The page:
NSAC's Blog

Federal Crop Insurance Program Delivery Can Be Improved Without Endangering Safety Net

August 30, 2017

Mielke Barn. Photo credit: USDA.

For years, proponents of the status quo have rebuffed calls for modernization of the federal crop insurance program, claiming that any significant updates could cause the whole program to collapse. Like any good safety net, however, the program was never really that fragile. One of the challenges for those pushing for the program to become more efficient, effective, and equitable, however, has historically been a lack of transparency about the delivery system and how the corporations delivering crop insurance are compensated.

In its first comprehensive look at the federal crop insurance program’s delivery system since 2009, the U.S. Government Accountability Office (GAO) has published an in-depth program delivery analysis that sheds light on the subject. GAO analyzed the crop insurance program’s delivery system, and found that significant savings and improvements could be made by bringing the compensation system for crop insurance corporations in line with industry norms. The savings generated by these improvements, according to the report, could then be used to fill holes in the current program that cause it to underserve significant farming populations (e.g., beginning, minority, specialty crop, livestock, diversified, and organic producers) and over-serve others (e.g., the largest commodity crop operations).

The GAO is the Federal Government’s watchdog; it is responsible for conducting investigations into and rooting out inefficiencies and waste in federal programs. GAO’s work is highly regarded and Congress has often acted on its conclusions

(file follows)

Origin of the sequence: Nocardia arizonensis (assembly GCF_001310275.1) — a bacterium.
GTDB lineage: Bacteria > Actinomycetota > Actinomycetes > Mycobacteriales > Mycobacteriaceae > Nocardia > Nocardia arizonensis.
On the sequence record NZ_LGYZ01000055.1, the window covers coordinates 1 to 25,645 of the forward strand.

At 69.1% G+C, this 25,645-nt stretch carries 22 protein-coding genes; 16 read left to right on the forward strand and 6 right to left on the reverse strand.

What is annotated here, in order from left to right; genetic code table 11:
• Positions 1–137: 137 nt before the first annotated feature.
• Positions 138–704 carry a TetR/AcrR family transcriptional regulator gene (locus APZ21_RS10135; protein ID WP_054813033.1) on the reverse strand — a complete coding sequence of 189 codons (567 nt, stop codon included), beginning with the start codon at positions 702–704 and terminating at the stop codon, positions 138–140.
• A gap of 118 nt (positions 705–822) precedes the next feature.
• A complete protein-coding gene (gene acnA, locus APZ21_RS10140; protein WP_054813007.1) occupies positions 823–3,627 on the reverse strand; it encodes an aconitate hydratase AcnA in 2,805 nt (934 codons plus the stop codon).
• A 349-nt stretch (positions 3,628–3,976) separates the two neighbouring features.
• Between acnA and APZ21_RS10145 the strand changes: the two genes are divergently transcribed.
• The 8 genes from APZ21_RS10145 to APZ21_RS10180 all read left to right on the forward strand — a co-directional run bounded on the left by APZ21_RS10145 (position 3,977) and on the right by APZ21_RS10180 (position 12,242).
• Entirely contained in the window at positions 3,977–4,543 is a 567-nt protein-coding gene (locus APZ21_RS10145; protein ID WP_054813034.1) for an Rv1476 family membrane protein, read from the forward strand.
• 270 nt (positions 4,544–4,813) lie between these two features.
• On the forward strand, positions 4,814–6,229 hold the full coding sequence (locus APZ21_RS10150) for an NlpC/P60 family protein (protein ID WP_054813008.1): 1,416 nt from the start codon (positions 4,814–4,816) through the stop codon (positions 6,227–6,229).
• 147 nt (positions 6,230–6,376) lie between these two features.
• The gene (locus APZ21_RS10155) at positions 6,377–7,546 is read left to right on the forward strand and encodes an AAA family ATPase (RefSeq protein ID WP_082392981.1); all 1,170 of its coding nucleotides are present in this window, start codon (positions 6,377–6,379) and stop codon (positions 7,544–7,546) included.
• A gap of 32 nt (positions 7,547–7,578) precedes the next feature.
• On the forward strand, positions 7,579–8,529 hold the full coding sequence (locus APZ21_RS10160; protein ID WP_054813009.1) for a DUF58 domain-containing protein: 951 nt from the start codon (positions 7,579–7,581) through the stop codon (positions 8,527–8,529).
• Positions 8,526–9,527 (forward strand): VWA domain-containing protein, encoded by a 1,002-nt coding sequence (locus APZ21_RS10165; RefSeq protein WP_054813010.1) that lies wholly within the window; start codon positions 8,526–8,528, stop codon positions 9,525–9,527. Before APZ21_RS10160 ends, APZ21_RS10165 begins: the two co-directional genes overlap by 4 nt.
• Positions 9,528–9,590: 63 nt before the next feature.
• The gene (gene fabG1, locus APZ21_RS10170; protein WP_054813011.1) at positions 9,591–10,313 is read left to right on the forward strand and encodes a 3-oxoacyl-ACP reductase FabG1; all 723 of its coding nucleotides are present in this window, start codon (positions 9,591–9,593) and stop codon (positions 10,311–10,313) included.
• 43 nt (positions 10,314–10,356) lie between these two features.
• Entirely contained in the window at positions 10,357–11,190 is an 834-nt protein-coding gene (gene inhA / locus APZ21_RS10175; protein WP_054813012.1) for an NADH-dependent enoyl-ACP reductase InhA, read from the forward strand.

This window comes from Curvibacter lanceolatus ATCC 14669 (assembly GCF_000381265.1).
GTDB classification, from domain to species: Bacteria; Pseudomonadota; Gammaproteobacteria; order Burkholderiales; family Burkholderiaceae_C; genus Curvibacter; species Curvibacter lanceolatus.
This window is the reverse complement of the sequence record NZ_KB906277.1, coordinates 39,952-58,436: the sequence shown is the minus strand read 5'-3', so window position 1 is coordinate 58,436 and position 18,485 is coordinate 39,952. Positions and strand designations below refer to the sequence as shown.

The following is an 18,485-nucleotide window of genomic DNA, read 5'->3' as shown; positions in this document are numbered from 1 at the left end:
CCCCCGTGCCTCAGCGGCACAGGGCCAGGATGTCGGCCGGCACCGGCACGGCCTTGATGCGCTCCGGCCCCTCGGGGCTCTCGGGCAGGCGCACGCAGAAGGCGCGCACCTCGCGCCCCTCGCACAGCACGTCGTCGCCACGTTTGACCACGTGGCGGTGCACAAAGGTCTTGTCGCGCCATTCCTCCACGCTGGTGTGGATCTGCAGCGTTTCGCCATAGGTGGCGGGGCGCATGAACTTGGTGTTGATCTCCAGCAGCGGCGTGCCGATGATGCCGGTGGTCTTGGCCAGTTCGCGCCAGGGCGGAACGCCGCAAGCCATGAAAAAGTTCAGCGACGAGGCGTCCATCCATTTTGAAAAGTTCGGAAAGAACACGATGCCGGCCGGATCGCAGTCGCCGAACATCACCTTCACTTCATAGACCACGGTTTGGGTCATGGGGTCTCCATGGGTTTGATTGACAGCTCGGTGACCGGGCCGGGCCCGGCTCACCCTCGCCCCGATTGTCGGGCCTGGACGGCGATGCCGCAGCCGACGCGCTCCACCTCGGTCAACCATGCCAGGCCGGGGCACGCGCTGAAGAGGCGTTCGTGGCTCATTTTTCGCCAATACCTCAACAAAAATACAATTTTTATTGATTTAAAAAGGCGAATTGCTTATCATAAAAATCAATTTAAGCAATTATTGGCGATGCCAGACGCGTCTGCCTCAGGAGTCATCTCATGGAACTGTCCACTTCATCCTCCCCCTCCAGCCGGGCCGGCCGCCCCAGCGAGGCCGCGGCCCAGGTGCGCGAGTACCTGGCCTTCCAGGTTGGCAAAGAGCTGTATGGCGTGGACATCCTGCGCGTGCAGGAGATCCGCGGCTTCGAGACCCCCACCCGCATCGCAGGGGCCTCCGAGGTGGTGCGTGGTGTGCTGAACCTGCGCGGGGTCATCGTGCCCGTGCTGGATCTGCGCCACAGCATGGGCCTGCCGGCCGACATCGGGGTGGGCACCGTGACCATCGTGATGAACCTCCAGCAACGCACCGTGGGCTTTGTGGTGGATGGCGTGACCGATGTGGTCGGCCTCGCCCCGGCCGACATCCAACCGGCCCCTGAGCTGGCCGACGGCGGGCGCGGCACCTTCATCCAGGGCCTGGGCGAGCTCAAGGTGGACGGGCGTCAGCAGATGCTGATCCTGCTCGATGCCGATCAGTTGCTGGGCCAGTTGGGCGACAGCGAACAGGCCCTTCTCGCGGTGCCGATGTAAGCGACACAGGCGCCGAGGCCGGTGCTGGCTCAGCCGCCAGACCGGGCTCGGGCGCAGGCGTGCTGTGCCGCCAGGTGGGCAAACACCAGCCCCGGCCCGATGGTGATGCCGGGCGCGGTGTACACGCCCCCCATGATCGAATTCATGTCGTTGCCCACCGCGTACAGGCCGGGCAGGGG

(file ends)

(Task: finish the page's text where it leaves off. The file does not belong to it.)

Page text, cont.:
Finding Efficiencies Without Harming Farmers

The GAO found that a compensation system for crop insurance corporations that “more closely aligned with business expenses,” rather than the current system of basing payment on the value of the policies, would generate significant savings for taxpayers with no negative impacts on farmers. Put more plainly, the proposed change would significantly reduce the current incentive for crop insurance agents to focus on the highest value policies (which typically tend to be for large acreages of commodity crops), and instead enable them to better serve all farmer customers according to their needs.

By basing agents’ compensation on the effort and time they put into helping farmers craft their policies rather than on the value of the policy alone, this update would also help more farmers access the Whole-Farm Revenue Protection (WFRP) program. WFRP policies tend to be smaller in value and take more time and effort for agents to craft. Because WFRP is a crop-neutral revenue insurance policy, it protects revenue on a farmer’s whole farm, not just one crop. This makes WFRP ideal for specialty crops, mixed grain-livestock operations, and diversified producers that are currently not well-served by the existing crop insurance program.